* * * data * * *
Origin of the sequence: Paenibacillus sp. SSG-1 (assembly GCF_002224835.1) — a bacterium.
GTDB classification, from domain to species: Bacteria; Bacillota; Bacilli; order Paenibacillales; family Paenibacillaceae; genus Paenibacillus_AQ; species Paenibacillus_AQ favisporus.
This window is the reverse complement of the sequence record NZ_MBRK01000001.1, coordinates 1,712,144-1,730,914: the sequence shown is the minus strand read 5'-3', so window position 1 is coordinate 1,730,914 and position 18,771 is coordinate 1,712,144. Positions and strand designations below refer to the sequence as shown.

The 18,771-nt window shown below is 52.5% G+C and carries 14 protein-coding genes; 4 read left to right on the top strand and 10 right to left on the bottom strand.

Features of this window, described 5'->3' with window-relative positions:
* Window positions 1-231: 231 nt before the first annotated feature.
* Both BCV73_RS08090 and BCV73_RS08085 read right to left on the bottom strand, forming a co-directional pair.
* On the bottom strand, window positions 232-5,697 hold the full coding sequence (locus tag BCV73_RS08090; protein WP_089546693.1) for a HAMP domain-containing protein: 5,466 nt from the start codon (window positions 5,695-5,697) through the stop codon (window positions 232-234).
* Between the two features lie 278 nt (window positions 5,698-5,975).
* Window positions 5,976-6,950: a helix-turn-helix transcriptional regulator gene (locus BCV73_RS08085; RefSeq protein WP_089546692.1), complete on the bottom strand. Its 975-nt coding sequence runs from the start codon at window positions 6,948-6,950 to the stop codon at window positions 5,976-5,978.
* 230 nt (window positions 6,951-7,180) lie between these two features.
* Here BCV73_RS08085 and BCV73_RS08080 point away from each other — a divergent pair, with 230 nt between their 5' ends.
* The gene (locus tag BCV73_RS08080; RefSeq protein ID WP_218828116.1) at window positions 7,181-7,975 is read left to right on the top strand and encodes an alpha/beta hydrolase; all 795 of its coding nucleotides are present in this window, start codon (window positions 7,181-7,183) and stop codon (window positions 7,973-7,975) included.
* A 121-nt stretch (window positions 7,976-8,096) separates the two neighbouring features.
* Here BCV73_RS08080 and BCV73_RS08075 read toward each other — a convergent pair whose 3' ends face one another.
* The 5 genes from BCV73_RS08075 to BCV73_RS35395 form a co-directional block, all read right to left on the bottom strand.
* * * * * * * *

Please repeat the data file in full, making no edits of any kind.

Origin of the sequence: Paenibacillus sp. SSG-1 (assembly GCF_002224835.1) — a bacterium.
GTDB classification, from domain to species: Bacteria; Bacillota; Bacilli; order Paenibacillales; family Paenibacillaceae; genus Paenibacillus_AQ; species Paenibacillus_AQ favisporus.
This window is the reverse complement of the sequence record NZ_MBRK01000001.1, coordinates 1,712,144-1,730,914: the sequence shown is the minus strand read 5'-3', so window position 1 is coordinate 1,730,914 and position 18,771 is coordinate 1,712,144. Positions and strand designations below refer to the sequence as shown.

The 18,771-nt window shown below is 52.5% G+C and carries 14 protein-coding genes; 4 read left to right on the top strand and 10 right to left on the bottom strand.

Features of this window, described 5'->3' with window-relative positions:
* Window positions 1-231: 231 nt before the first annotated feature.
* Both BCV73_RS08090 and BCV73_RS08085 read right to left on the bottom strand, forming a co-directional pair.
* On the bottom strand, window positions 232-5,697 hold the full coding sequence (locus tag BCV73_RS08090; protein WP_089546693.1) for a HAMP domain-containing protein: 5,466 nt from the start codon (window positions 5,695-5,697) through the stop codon (window positions 232-234).
* Between the two features lie 278 nt (window positions 5,698-5,975).
* Window positions 5,976-6,950: a helix-turn-helix transcriptional regulator gene (locus BCV73_RS08085; RefSeq protein WP_089546692.1), complete on the bottom strand. Its 975-nt coding sequence runs from the start codon at window positions 6,948-6,950 to the stop codon at window positions 5,976-5,978.
* 230 nt (window positions 6,951-7,180) lie between these two features.
* Here BCV73_RS08085 and BCV73_RS08080 point away from each other — a divergent pair, with 230 nt between their 5' ends.
* The gene (locus tag BCV73_RS08080; RefSeq protein ID WP_218828116.1) at window positions 7,181-7,975 is read left to right on the top strand and encodes an alpha/beta hydrolase; all 795 of its coding nucleotides are present in this window, start codon (window positions 7,181-7,183) and stop codon (window positions 7,973-7,975) included.
* A 121-nt stretch (window positions 7,976-8,096) separates the two neighbouring features.
* Here BCV73_RS08080 and BCV73_RS08075 read toward each other — a convergent pair whose 3' ends face one another.
* The 5 genes from BCV73_RS08075 to BCV73_RS35395 form a co-directional block, all read right to left on the bottom strand.